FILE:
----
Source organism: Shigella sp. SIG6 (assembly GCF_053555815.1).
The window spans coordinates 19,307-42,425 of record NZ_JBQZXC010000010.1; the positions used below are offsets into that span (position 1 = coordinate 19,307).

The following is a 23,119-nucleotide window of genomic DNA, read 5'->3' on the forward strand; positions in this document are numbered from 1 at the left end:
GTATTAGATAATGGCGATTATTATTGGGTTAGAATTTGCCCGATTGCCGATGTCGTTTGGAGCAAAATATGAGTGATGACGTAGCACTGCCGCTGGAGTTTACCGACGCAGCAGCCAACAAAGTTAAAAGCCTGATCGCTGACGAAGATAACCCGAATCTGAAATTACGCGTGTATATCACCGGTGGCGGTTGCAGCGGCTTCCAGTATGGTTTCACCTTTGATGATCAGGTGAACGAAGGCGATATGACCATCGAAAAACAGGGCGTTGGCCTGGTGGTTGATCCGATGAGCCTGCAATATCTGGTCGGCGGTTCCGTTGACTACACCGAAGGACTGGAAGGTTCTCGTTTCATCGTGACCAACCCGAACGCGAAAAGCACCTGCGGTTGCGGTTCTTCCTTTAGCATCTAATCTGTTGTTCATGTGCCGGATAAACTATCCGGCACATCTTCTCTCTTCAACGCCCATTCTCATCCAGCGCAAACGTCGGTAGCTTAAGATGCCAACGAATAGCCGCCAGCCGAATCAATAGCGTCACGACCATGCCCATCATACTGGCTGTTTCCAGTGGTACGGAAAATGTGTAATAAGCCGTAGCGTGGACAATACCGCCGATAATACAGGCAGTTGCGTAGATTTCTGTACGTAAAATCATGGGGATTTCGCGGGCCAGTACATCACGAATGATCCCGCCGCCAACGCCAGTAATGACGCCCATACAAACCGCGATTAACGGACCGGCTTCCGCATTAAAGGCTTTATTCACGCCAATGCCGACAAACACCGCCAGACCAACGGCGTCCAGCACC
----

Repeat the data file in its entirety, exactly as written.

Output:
Source organism: Shigella sp. SIG6 (assembly GCF_053555815.1).
The window spans coordinates 19,307-42,425 of record NZ_JBQZXC010000010.1; the positions used below are offsets into that span (position 1 = coordinate 19,307).

The following is a 23,119-nucleotide window of genomic DNA, read 5'->3' on the forward strand; positions in this document are numbered from 1 at the left end:
GTATTAGATAATGGCGATTATTATTGGGTTAGAATTTGCCCGATTGCCGATGTCGTTTGGAGCAAAATATGAGTGATGACGTAGCACTGCCGCTGGAGTTTACCGACGCAGCAGCCAACAAAGTTAAAAGCCTGATCGCTGACGAAGATAACCCGAATCTGAAATTACGCGTGTATATCACCGGTGGCGGTTGCAGCGGCTTCCAGTATGGTTTCACCTTTGATGATCAGGTGAACGAAGGCGATATGACCATCGAAAAACAGGGCGTTGGCCTGGTGGTTGATCCGATGAGCCTGCAATATCTGGTCGGCGGTTCCGTTGACTACACCGAAGGACTGGAAGGTTCTCGTTTCATCGTGACCAACCCGAACGCGAAAAGCACCTGCGGTTGCGGTTCTTCCTTTAGCATCTAATCTGTTGTTCATGTGCCGGATAAACTATCCGGCACATCTTCTCTCTTCAACGCCCATTCTCATCCAGCGCAAACGTCGGTAGCTTAAGATGCCAACGAATAGCCGCCAGCCGAATCAATAGCGTCACGACCATGCCCATCATACTGGCTGTTTCCAGTGGTACGGAAAATGTGTAATAAGCCGTAGCGTGGACAATACCGCCGATAATACAGGCAGTTGCGTAGATTTCTGTACGTAAAATCATGGGGATTTCGCGGGCCAGTACATCACGAATGATCCCGCCGCCAACGCCAGTAATGACGCCCATACAAACCGCGATTAACGGACCGGCTTCCGCATTAAAGGCTTTATTCACGCCAATGCCGACAAACACCGCCAGACCAACGGCGTCCAGCACC